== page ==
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#22 Switch from Portfolio SWIP to Reverse Mortgage Draw


David Garrison
Home Equity Retirement Specialist
NMLS # 1595194
Serving the State of Indiana
p (317) 644-2595 c (765) 516-0130
e [email protected]

2169 East Rutland Lane, Martinsville, IN 46151
Corporate NMLS #1025894

At age 67, you’ve just retired and already are experiencing some concern about the Systematic Withdrawal Income Plan you so carefully planned with your advisors. In just the past few months, you’ve begun to see some price escalation in many of the goods and services you use every day. What’s more, you’re hearing differing predictions on the near-term direction of the stock market, and you’re worried that all those carefully prepared projections and charts were overly optimistic in terms of your investments being able to provide you with sufficient income to supplement your Social Security and pension benefits.

Reassuring factors include the Long-Term Care insurance policy you purchased seven years ago and the fact that the mortgage on your home is all but paid in full. Still, given the volatile political situation, you don’t want to chance drawing down your investments now, when you’ve hardly begun this new phase of your financial life.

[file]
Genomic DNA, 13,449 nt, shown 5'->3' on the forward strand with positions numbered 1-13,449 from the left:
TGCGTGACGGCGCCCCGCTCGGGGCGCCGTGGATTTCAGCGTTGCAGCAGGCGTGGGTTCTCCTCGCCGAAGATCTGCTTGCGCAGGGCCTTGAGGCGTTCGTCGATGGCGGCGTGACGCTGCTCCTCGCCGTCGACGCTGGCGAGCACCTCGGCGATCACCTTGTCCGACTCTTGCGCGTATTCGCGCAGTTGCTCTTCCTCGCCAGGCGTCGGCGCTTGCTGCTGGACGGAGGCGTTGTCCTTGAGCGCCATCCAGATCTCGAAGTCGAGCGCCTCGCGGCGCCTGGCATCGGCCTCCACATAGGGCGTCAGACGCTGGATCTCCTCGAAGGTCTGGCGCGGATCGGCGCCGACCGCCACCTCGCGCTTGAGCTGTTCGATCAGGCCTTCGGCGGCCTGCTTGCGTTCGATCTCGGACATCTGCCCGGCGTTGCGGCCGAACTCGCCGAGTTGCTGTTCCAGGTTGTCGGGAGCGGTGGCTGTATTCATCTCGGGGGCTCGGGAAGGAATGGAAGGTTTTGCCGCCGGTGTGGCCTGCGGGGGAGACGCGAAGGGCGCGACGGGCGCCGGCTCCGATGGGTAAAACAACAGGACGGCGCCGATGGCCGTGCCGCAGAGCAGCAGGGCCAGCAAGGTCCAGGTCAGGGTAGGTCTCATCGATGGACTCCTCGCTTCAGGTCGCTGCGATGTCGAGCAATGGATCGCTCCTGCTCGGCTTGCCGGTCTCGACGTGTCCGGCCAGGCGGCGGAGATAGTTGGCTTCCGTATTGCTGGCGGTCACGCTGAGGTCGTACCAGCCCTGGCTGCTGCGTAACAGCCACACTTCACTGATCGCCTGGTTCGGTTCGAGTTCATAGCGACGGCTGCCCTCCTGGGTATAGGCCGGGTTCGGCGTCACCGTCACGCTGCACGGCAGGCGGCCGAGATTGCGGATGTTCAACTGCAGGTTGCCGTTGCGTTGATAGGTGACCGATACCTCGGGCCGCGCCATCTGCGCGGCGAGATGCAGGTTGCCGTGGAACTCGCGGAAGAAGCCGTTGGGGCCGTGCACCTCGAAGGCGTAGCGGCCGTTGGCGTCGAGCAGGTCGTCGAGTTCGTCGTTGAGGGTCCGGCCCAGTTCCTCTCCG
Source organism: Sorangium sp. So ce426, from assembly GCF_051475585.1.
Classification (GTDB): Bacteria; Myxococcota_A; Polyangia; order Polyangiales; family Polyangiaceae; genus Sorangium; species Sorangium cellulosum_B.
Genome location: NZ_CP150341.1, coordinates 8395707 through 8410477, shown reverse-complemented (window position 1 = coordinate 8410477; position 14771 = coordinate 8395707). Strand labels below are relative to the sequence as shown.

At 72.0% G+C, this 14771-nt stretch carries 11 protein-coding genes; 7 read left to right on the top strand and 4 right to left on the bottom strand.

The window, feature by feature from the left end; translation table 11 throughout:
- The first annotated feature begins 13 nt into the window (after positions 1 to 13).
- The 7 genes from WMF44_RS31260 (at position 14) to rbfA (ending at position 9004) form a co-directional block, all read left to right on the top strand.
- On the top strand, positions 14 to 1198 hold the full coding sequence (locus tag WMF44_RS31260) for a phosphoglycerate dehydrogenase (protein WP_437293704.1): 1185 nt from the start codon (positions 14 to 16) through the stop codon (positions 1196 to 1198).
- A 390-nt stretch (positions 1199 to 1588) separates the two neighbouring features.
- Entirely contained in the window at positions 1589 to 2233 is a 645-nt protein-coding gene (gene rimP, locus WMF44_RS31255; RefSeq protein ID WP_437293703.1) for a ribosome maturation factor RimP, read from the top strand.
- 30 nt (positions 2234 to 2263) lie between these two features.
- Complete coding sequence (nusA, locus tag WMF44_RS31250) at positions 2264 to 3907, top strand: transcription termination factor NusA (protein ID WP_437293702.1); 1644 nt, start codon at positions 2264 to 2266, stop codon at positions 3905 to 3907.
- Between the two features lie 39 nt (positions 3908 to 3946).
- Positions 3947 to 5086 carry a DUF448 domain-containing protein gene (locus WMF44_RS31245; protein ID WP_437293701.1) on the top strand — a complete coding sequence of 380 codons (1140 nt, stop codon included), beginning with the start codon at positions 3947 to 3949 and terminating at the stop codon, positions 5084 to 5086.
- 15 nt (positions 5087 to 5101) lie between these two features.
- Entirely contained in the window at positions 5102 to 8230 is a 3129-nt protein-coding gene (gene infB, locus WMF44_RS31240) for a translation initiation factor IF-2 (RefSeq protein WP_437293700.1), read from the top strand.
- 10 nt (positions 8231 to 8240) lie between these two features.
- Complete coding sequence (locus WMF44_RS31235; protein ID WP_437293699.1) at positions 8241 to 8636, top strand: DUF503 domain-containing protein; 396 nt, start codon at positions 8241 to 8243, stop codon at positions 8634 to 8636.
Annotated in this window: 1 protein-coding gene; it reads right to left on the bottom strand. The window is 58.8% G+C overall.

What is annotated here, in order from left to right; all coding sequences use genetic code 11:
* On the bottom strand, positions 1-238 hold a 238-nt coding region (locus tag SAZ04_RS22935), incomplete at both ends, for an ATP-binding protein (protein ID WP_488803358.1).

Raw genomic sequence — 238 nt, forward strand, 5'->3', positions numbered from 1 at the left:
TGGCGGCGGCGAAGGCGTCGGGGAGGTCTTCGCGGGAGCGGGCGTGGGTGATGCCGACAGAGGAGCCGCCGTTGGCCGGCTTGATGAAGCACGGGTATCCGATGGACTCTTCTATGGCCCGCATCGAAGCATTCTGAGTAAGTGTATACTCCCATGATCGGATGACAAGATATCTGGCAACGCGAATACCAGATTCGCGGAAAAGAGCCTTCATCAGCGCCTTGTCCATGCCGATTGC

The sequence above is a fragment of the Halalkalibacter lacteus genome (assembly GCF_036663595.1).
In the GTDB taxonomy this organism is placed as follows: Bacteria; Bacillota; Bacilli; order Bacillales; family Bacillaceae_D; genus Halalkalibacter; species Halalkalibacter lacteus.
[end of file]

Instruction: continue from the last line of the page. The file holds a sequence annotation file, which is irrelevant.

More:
Consider applying for a reverse mortgage, taking monthly withdrawals out of your line of credit in place of the monthly sell-off of assets in your portfolio. The concept is that, while your portfolio is subject to variations in return, the line of credit is a fixed amount, with growth occurring (that matches the interest accruing) on the untapped portion. If at some future date, your portfolio has grown sufficiently to make you more comfortable resuming withdrawals, you can stop taking money out of your line of credit.

Most important, as unexpected one time need for cash arises, rather than worry whether it’s a good time to sell portfolio assets, you can simply draw cash from your reverse mortgage line of credit

* Borrower must occupy home as primary residence and remain current on property taxes, homeowner’s insurance, the costs of home maintenance, and any HOA fees.

* Not intended as financial planning advice. Consult a financial analyst